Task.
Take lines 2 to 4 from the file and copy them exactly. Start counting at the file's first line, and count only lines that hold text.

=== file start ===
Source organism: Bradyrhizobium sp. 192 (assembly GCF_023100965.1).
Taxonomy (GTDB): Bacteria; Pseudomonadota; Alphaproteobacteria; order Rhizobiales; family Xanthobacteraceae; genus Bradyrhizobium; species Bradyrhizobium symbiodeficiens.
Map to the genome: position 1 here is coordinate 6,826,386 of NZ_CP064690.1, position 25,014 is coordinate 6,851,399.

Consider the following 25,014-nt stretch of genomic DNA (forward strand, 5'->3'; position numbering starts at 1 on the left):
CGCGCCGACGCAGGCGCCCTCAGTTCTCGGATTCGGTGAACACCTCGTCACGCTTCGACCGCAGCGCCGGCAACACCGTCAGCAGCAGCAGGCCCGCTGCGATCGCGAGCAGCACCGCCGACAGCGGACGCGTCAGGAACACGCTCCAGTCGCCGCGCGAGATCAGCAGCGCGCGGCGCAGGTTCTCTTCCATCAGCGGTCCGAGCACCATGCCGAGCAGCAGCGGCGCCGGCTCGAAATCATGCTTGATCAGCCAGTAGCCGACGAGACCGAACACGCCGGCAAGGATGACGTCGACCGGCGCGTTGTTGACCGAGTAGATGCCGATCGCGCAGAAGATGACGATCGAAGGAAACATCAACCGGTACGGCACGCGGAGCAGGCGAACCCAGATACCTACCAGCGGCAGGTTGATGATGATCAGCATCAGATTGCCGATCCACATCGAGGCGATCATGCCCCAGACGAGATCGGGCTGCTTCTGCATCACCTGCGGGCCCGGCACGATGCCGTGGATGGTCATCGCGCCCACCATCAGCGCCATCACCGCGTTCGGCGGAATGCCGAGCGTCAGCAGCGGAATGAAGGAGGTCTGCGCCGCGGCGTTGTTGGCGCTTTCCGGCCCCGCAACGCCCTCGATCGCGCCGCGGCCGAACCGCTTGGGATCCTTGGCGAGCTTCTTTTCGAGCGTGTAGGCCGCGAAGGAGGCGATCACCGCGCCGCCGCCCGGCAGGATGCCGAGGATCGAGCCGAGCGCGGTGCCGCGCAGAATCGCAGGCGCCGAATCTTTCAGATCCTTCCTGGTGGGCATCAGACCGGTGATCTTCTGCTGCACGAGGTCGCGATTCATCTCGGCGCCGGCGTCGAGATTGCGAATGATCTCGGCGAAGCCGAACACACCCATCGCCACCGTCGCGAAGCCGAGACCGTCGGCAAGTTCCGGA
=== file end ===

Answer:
Taxonomy (GTDB): Bacteria; Pseudomonadota; Alphaproteobacteria; order Rhizobiales; family Xanthobacteraceae; genus Bradyrhizobium; species Bradyrhizobium symbiodeficiens.
Map to the genome: position 1 here is coordinate 6,826,386 of NZ_CP064690.1, position 25,014 is coordinate 6,851,399.

Consider the following 25,014-nt stretch of genomic DNA (forward strand, 5'->3'; position numbering starts at 1 on the left):